It was my first yard sale. And it was tough to realize that it’s not like selling something on eBay, but instead a wholesale abandonment of your worldly possessions without regard to their practical and emotional value. At best, the yard sale becomes an entertainment. The freaks come out of the woodwork.
For example, soon after Hitler left, another pickup truck appeared. Out came a wiry elderly couple. The man wore his thin white hair down to his shoulders, and his face was as craggy and worn as any described in books about pioneers. Meanwhile, his companion dressed teen style: tight-fitting, low slung jeans and a tank top. I think I also saw a hint of pink thongs.
“Howdy,” they said.
“Oh. Howdy,” I said back, loudly, because from the cab of the pickup came the ferocious barking of tiny dogs, their stubby faces plastered against the windows. More than two of them, probably three, possibly four. It looked as though all they wanted was their freedom. And isn’t that the way of dog ownership? We keep them for their unabashed, intense love, but we imprison them to receive it.
As the couple wandered through my things, I tried to make conversation. “So how many you got in there? Dogs. Four?” The man stopped to stare at the distance and calculate. “Six,” he said. “Yeah, six.”
I nodded vigorously, and smiled like an idiot. At the window, the dogs begged.
“Well, nothing here we can’t live without,” the woman said, and they drove off.
The dreadlocked hippie who bought a Star Trek novel a tenant had let behind. The overworked, overweight mom who dragged off the tube television I was giving away for free. The obviously desperately poor family who rummaged through the $1 boxes that Veronica — a pro in the mercenary arts — suggested I set up. I gave a lot away. For two days, I met the people I never see in the coffeeshop or at The Spoke. They don’t show up at the town events, or pull into the farmstand. Maybe they did sometimes, but I never saw them. What I came to understand was that they trolled the newspapers for yard sales and went around all the nearby towns to add to their collections. A twitchy little man with a mustache weeping down his cheeks wondered, while tugging his whiskers, whether I had any “old watches, broken watches, maybe comic books, old jewelry, family heirlooms, toys.”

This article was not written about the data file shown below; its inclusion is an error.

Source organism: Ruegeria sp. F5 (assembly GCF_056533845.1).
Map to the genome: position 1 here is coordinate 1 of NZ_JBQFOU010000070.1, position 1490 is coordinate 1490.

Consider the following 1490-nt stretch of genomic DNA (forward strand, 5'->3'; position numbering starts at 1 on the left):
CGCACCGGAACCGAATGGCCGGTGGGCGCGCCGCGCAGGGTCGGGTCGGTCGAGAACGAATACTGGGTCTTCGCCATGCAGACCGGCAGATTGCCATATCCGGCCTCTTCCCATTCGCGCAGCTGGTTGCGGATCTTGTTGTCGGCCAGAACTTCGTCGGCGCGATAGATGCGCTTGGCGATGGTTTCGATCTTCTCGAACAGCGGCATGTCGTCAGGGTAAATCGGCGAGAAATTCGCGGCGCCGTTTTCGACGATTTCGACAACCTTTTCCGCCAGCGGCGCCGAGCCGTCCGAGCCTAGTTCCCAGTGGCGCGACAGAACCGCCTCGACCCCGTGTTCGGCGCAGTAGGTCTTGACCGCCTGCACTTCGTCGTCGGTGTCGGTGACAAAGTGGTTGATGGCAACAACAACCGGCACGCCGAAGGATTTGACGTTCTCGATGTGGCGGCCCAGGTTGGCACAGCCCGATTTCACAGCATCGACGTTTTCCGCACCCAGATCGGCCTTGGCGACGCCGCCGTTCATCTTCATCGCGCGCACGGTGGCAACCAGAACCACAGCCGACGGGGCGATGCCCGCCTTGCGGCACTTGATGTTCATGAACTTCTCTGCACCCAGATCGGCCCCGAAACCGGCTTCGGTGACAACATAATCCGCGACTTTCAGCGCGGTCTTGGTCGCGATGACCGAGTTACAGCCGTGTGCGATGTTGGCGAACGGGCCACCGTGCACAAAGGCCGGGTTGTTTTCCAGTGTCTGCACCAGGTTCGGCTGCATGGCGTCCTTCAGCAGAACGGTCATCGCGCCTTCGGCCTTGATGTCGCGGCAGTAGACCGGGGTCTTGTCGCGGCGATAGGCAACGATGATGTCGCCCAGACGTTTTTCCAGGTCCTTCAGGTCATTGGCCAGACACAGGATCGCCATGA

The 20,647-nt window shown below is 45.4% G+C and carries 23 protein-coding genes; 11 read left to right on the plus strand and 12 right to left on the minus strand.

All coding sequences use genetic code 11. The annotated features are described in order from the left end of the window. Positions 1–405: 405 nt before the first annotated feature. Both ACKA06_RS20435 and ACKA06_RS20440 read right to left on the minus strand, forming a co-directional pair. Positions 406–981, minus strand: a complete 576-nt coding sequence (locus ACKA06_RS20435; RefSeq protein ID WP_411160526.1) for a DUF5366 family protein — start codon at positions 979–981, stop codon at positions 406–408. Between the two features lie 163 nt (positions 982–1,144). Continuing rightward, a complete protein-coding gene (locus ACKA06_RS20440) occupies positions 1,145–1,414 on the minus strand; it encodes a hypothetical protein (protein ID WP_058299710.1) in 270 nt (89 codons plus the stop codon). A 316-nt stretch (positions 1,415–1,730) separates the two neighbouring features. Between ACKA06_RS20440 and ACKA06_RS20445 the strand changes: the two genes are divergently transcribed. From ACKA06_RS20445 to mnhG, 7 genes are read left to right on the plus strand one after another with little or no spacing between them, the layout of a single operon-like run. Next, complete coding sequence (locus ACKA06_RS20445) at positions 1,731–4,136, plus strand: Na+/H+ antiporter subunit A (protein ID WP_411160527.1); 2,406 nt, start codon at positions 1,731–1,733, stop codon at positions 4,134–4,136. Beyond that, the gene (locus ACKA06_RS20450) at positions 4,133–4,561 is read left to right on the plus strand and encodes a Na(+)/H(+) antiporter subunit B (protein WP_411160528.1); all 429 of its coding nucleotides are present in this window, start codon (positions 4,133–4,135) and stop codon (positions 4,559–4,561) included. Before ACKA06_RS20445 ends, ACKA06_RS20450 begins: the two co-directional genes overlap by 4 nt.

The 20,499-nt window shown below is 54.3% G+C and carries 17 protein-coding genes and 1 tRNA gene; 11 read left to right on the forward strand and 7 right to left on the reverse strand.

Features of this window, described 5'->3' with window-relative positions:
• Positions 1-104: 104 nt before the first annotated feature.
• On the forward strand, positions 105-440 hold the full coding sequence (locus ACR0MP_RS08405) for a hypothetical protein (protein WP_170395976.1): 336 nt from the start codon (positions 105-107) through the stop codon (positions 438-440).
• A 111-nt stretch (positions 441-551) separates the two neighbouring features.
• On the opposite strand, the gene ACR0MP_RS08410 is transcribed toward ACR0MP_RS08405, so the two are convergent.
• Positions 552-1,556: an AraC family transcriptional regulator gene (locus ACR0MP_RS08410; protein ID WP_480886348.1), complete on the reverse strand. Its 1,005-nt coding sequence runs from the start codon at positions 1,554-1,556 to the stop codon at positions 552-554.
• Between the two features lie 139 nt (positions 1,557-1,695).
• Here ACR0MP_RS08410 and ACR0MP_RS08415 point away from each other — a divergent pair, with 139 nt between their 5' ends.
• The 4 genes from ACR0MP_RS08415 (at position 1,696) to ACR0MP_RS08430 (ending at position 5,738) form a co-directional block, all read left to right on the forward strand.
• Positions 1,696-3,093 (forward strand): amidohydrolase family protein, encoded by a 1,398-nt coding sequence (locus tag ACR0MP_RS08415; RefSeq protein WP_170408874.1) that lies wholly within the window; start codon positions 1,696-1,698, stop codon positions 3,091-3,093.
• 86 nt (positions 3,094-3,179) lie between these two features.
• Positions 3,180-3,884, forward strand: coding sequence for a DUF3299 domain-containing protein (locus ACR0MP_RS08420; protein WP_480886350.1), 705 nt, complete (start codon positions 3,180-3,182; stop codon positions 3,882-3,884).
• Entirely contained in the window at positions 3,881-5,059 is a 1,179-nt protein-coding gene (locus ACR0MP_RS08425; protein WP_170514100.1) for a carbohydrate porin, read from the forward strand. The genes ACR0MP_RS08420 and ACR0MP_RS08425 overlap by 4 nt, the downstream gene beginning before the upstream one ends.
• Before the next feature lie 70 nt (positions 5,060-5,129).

“No, nothing like that. More like toaster ovens and pans, and a weed whacker.”
“So no watches, even broken watches, anything collectible?” He left looking extremely disappointed.
One of the last to visit my yard sale was a grandfather and his tubby grandson who had just a wisp of a mustache shadowing his lip. The grandfather was one of those salty, smart-alecky types, despite having the grave look of an Amish farmer, what with the farmer hat and long, narrow beard. The boy grew fascinated by the portable speakers you could plug an iPod into. He kept coming back to it.
“They love those gadgets,” said the grandfather, theatrically pretending not to understand the kids of today. Finally, the boy, holding the speakers, asked if he could have them for $5, instead of the $10 I marked them.
“Sure,” I said. The boy looked at his grandpa, who, with great ceremony reached into his pocket. With a knowing smile he said, “They want things, but when it comes time they look to their grandfather to pay.” He sighed. “At least my grandson had the good sense to Jew you down on the price.”
I nodded vigorously, and smiled like an idiot.